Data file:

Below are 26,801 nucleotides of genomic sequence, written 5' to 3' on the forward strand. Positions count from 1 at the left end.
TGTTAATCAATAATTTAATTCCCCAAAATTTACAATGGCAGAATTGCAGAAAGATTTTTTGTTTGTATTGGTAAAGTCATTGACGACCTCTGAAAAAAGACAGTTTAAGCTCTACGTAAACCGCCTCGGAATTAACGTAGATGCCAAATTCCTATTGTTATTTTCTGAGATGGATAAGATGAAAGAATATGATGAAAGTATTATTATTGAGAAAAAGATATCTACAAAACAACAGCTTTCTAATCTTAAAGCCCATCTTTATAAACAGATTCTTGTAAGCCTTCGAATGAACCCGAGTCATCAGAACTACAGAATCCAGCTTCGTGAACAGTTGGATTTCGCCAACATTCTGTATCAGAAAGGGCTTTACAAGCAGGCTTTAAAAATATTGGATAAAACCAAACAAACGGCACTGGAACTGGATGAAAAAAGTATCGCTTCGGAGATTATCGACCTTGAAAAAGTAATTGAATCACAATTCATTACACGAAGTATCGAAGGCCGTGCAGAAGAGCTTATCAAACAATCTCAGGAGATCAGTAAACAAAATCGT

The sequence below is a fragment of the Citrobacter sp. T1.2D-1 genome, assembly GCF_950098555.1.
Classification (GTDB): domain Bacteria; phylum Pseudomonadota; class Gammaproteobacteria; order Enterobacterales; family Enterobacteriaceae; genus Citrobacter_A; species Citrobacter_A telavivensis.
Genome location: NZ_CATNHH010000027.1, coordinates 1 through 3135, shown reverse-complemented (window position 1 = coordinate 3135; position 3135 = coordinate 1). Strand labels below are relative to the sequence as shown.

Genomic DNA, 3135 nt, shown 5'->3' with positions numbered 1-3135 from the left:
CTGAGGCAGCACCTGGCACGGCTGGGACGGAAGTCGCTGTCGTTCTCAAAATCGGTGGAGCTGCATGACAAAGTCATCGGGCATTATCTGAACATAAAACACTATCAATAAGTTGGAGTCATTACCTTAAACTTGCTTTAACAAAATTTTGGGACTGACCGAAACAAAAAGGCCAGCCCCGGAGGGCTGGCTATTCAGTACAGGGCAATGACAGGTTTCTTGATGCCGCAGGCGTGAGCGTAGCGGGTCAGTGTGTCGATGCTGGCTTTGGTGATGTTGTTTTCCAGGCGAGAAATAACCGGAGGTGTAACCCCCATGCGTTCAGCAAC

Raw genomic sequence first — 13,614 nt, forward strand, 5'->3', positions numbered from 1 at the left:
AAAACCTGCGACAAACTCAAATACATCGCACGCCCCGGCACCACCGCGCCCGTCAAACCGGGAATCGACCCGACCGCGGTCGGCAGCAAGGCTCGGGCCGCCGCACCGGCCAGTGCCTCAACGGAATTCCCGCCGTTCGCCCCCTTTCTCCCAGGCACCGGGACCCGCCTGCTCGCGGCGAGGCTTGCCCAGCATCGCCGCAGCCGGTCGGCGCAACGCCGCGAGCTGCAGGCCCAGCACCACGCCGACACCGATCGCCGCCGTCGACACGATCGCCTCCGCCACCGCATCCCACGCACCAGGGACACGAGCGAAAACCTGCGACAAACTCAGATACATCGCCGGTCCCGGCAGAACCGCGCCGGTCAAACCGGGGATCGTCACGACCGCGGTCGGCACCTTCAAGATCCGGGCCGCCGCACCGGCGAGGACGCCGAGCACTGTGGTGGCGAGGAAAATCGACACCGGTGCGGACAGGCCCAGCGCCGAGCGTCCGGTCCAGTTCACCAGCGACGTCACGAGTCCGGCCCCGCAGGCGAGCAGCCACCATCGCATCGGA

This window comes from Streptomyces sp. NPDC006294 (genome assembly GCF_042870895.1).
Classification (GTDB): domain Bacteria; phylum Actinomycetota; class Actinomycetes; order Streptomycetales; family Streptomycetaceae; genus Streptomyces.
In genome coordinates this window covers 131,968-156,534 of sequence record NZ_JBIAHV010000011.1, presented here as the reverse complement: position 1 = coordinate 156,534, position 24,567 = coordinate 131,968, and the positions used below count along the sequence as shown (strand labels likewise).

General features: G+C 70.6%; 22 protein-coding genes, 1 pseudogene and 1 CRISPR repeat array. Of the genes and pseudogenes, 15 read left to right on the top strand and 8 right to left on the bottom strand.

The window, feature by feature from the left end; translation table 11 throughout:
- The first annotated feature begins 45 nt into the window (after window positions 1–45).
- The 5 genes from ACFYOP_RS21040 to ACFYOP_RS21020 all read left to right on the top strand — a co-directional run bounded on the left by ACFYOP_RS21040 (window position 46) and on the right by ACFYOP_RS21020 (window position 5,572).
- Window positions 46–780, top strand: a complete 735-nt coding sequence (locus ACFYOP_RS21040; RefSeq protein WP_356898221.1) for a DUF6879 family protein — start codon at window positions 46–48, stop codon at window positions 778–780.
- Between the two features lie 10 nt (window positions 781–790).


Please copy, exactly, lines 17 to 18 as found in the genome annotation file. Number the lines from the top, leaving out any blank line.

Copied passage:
- Window positions 46–780, top strand: a complete 735-nt coding sequence (locus ACFYOP_RS21040; RefSeq protein WP_356898221.1) for a DUF6879 family protein — start codon at window positions 46–48, stop codon at window positions 778–780.
- Between the two features lie 10 nt (window positions 781–790).